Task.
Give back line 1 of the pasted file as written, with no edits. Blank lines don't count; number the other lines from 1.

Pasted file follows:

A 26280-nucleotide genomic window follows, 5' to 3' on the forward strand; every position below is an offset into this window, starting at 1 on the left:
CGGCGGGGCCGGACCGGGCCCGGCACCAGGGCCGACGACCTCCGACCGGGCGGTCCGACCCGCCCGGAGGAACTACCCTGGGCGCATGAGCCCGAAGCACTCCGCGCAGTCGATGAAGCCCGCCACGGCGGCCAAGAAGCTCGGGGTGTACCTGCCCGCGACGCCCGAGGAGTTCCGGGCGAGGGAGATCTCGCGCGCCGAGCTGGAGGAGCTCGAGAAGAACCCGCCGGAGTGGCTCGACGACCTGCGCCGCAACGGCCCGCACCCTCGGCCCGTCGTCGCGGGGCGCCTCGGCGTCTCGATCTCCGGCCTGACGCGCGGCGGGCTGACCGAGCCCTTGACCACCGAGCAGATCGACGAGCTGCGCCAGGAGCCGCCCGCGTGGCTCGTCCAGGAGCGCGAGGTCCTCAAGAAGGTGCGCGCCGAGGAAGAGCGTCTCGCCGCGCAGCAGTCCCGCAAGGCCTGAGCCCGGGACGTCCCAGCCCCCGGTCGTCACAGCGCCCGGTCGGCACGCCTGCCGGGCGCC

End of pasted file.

A 26280-nucleotide genomic window follows, 5' to 3' on the forward strand; every position below is an offset into this window, starting at 1 on the left: